Monthly Archives: May 2016

How to Get Beautiful Herbs With Easy Way

There are many herbs that are as beautiful as they are tasty, which makes them perfect for growing containers, either on their own or in a mixed pot. Herbs are generally easy to grow and many are drought resistant and thrive on neglect, which are also good characteristics for container plants. You can use herbs in hanging baskets as well as traditional containers and don’t hesitate to experiment growing them with other plants.

Another great thing about herbs is that generally, the more you pick, the fuller and better the plant will look. That said, you want to be careful not to pick so much that you leave a giant hole in your container.

Many herbs also have beautiful flowers and some are edible and delicious. However, some herbs, like basil, once they flower become bitter.

Oregano is one of my favorite herbs for containers. It is incredibly forgiving, scoffs at drought and likes poor soil so doesn’t need much fertilizer. It is a low growing plant with small leaves and will drape over the sides of containers, so can be used as a “spiller,”though it won’t spread too much.

Of all the oregano varieties, golden oregano (Origanum vulgare ‘Aureum’) is my favorite because it can add a bright spot to any container.

Oregano loves lots of sun and is a perennial in zones 5-8. To keep plant thriving, don’t over water and keep pruning back. Oregano needs good drainage.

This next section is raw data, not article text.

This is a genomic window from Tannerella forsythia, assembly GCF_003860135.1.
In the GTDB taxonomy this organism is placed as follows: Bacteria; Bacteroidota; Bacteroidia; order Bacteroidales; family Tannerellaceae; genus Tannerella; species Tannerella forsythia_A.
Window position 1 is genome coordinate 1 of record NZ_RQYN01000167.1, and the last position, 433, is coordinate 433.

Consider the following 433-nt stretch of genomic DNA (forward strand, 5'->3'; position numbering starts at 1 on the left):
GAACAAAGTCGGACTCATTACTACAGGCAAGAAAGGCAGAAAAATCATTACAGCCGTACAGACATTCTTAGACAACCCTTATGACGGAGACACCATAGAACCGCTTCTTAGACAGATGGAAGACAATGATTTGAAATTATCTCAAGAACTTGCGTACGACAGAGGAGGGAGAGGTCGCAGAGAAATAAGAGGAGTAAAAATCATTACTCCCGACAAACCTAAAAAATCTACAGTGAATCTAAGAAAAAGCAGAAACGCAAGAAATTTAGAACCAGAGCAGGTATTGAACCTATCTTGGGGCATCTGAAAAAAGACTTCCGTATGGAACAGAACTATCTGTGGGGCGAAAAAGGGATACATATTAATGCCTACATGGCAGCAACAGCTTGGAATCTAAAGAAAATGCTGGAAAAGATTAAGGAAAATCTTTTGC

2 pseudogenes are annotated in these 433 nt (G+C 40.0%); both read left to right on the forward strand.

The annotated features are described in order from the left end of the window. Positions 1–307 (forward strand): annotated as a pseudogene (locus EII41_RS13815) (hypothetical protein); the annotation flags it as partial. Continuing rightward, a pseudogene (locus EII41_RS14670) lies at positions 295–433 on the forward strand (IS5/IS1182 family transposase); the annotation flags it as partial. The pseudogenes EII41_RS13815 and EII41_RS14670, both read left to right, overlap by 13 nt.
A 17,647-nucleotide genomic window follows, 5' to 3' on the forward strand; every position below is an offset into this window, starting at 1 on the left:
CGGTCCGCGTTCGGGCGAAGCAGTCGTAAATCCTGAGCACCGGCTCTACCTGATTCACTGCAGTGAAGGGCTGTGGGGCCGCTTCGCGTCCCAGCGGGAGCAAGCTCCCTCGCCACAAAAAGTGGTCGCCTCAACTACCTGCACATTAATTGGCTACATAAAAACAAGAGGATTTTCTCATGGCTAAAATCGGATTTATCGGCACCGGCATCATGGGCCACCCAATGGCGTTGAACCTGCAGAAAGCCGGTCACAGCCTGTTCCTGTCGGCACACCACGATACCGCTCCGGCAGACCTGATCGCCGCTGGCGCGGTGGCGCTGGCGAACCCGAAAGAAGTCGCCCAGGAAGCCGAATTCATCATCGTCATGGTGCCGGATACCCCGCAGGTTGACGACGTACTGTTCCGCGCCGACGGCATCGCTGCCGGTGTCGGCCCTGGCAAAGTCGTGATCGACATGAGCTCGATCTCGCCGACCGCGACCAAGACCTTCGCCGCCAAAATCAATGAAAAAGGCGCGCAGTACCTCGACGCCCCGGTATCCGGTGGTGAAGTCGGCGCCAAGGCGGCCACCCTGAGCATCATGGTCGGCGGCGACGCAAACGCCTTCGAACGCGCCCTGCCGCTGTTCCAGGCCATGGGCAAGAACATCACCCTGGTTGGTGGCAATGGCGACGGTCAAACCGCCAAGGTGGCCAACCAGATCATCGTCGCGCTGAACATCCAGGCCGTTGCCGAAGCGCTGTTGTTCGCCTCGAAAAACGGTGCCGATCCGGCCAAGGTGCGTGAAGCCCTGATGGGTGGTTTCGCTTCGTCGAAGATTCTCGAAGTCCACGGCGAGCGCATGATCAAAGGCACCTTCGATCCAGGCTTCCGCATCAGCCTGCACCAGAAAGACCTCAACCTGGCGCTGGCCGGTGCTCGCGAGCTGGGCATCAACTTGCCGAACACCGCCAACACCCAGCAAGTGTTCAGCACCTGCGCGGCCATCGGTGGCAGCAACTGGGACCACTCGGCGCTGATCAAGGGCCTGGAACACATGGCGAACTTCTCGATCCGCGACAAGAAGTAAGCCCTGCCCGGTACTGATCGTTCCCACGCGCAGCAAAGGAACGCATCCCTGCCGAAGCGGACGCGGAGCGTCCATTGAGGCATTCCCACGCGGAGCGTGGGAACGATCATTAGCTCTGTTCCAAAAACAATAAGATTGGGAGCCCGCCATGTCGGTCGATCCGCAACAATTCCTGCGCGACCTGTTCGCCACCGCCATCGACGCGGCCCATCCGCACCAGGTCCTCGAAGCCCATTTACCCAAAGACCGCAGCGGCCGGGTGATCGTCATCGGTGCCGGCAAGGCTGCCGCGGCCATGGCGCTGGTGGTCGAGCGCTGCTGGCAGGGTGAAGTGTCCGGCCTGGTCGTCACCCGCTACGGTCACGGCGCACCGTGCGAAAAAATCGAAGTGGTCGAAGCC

If plant starts getting leggy, cut back and wait a few weeks for recovery. You can propagate oregano by rooting it in water.

Trees on growing tips

Whether you are limited on space, growing plants that don’t usually survive your local weather or just looking to create focal points, container trees and shrubs can be a lovely addition to your landscape. However, there are some considerations that you will need to remember in order to help them stay happy and healthy.

Research to Determine What Trees and Shrubs Are Best

One big mistake that some gardeners make is falling in love with a plant online or at a nursery and whisking it home with nary a thought as to whether it will actually work in your garden. This is especially true when you are trying to place a tree or shrub in a container. The cute little sapling that you spied at the garden center can turn into a tree that is over 100 feet tall.

The basics that you should check out for potential candidates include:

  • Preferred hardiness zones
  • Height and width at maturity
  • Light and water requirements
  • Potential for litter

Use Dwarf Cultivars as Available

You are asking a lot of a tree or shrub when you place it into a container.

The roots have far less space to work with and can naturally become crowded. When you choose dwarf cultivars and species that are naturally on the smaller size, it is easier for them to adapt to the limited area presented. This is especially important when you are working with fruit trees since they will need extra energy to produce fruit and you want a good root base.

Choose Your Pot Size Carefully

Picking the right size of container for your tree or shrub can be a bit tricky at first. You do not want one that is too small, of course, as this will leave little room for root growth and it is likely to become rootbound and struggle or die. Since it is a large plant, you might naturally think to place it in a very large container so it will have room even when it is fully grown.

However, you can definitely run into problems if the pot is too large for the plant’s current size. When there is an abundance of soil present and not enough roots to take up the water, it can retain moisture for too long and cause root rots that can ultimately kill the plant.